Wheelies—what can be cooler? When I was a kid, learning to do a wheelie set you apart from the rest. Only a few in the neighborhood could do it, and it was like this dangerous game that elevated one’s status among the neighborhood kids.
So of course I tried to learn how to do it, as did everyone else. But I never got especially good at it. Nowadays, I do some version of it on a trail for more utilitarian reasons, like to jump over something in my way or what have you. Which brings me to my other point: wholly apart from the cool factor, wheelies are great to learn, too, to be better at controlling your bike.
The ability to control a bike, either from just the rear wheel or the front, makes one an overall better rider. Getting over an obstacle, say, or some object that’s in your way requires one to do at least a moderate amount of wheelie-ing. But, yeah, it is one of the most difficult moves to pull off for a biker—and it is especially dangerous if pulled off at certain environments. So if you don’t know how to wheelie, then we suggest you practice doing it. (In a safe environment, of course!)
In any case, some bikes are better than others for doing wheelies. And if one really wanted to master the wheelie, then one can’t go wrong investing in a suitable bike. And in this article, we’ve rounded up what we think—and what in our experience are—the best bikes for wheelies, so read on!
This bike has got the perfect wheelset for doing wheelies. Indeed, they have been designed to be used on just about any hard surface. It weighs around 35 pounds, which might be heavier than some road bikes, but the weight is good and is evenly distributed, which makes it perfect for a trick bike, and perfect for doing all kinds of quick maneuvers.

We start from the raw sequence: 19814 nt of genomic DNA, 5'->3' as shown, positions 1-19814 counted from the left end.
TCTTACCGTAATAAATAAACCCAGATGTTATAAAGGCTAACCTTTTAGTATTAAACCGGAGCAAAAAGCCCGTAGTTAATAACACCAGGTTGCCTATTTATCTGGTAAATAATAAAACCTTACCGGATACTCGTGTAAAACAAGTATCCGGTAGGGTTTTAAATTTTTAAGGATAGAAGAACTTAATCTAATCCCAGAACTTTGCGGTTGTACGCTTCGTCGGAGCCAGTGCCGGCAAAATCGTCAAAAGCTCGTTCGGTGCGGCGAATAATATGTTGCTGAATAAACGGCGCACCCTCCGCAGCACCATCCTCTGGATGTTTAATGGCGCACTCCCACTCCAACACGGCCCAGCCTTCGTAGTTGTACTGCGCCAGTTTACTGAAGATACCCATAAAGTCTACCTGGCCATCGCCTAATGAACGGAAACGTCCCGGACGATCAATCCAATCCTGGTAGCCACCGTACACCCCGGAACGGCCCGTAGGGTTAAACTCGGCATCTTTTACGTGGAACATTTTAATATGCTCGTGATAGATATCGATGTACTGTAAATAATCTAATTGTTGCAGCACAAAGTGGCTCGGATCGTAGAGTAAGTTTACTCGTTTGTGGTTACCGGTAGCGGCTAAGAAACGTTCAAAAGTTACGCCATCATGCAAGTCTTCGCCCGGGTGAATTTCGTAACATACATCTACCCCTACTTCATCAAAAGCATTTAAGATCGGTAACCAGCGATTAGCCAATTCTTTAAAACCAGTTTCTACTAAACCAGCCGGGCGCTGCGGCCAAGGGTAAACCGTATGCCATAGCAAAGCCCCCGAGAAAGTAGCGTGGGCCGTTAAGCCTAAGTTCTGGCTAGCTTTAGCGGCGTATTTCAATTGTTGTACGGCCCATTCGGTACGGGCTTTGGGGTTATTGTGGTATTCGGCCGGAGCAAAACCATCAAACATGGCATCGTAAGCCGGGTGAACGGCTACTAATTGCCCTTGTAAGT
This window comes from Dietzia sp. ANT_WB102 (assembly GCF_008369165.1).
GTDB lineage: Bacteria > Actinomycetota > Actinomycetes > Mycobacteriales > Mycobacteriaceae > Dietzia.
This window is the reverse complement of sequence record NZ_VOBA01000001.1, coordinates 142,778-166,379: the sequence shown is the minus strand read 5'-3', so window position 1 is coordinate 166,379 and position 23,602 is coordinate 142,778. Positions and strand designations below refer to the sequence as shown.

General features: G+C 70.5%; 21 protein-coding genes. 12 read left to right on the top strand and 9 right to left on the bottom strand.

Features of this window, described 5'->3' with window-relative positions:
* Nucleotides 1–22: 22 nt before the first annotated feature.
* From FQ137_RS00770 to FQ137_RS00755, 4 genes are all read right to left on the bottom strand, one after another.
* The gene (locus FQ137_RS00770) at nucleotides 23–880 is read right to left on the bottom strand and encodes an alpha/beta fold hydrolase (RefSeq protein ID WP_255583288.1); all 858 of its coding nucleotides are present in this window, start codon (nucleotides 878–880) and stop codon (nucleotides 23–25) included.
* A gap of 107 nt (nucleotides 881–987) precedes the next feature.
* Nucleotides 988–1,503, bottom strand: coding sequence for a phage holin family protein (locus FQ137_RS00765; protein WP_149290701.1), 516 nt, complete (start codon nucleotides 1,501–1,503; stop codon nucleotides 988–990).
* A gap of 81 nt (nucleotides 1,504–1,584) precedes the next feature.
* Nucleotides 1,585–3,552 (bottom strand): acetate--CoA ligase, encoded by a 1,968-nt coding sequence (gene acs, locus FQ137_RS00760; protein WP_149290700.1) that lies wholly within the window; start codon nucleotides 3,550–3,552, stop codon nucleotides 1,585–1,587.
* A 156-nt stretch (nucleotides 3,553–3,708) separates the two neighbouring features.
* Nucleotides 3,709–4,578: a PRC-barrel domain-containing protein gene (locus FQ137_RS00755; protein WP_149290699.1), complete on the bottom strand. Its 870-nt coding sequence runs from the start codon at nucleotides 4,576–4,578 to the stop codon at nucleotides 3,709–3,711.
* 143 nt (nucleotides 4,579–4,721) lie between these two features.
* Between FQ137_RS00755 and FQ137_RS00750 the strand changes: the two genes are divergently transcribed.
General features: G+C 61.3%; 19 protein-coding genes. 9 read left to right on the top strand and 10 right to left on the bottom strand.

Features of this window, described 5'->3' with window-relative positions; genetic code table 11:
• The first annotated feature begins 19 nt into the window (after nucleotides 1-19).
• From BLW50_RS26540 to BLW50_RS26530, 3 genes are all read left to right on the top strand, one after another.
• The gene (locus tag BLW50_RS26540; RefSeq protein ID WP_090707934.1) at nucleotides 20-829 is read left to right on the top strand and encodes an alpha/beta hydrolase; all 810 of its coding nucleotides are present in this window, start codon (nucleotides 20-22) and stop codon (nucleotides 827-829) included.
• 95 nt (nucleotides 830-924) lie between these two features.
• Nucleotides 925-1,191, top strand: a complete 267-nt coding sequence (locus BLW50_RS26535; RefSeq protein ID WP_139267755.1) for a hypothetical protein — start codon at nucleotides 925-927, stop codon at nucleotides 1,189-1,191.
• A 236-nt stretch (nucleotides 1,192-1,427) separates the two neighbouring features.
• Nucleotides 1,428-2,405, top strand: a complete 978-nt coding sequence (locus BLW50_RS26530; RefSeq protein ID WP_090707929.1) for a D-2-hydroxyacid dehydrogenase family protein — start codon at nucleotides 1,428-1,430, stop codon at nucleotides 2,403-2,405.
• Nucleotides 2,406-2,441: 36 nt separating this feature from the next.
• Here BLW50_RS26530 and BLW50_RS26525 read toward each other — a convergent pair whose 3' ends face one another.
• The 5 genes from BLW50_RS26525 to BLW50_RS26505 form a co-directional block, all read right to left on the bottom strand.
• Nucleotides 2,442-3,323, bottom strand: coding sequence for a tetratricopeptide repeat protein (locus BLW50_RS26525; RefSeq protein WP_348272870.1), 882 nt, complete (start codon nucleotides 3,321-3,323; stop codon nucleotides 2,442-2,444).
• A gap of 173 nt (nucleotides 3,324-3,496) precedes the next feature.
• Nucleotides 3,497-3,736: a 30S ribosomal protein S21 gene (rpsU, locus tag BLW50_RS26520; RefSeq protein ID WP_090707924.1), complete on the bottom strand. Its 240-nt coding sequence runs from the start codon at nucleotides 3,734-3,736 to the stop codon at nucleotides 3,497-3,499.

The frame is made from Chromoly, which is both lighter and stronger than steel, so you can rest assured that this is one tough bike.
The frame is a bit closer to the ground than most road bikes, but this makes the center of gravity low, which in turn makes tricks—like wheelies—much easier to do.
Just look at this bike. It looks so cool. The design, the color combination—it’s making me a bit nostalgic for my youth. I had one of the coolest bikes in the neighborhood, see.
In any case, enough about me; this bike, just by the looks of it, was designed for wheelies! Check out those steel pegs, they were put there precisely for riders to do wheelies and double peg grinds.
The steel frame is strong and sturdy. And while the weight might be heavier, it is still excellently balanced, just as one would expect from a high-performance freestyle bike. You won’t be breaking this thing for a long time, we can guarantee.
The tires the bike comes with are particularly grippy, too. This coupled with the dual handbrakes makes the bike oh-so inviting for doing wheelies. It really doesn’t get any better than this bike if doing wheelies is your thing.
This bike’s frame is made from an aluminum alloy which makes it very—indeed, surprisingly—light. Which makes it, of course, perfect for maneuverability and doing wheelies.
The cranks, meanwhile, are made from Chromoly, a material that is stronger, lighter, and more durable than steel, which means it won’t just last longer than steel but will be smoother too, giving you the maximum amount of pedal power from every kick.
All-in-all, the Redline Bikes MX2 24 BMX Bicycle provides its riders with a good balance of speed and trick-making. The lightweight components make it one of the more responsive bikes on this list, as well as the fastest, which is perfect for those who need a bit more momentum before pulling off a jaw-gaping wheelie.
This bike was specifically designed for beginners or those who are still learning the ropes when it comes to bicycle tricks. Which is why we think it’s such a great bike for learning to do wheelies.
The steel frame is heavier than some, but has excellent balance nevertheless, which we need to stress is an important feature for a bike that’s made for doing tricks. The cranks are made from Chromoly, which makes the pedaling both smooth and efficient. The tires, meanwhile, are from Framed, and are spectacularly grippy, making them perfect for both hard surfaces and doing wheelies.
It is one of the cheapest options on this list, and it is more marketed towards the youth. But don’t let the price fool you. You’re getting all that you need in this bike because it was designed specifically for novices who want (or need) a gateway into BMX riding.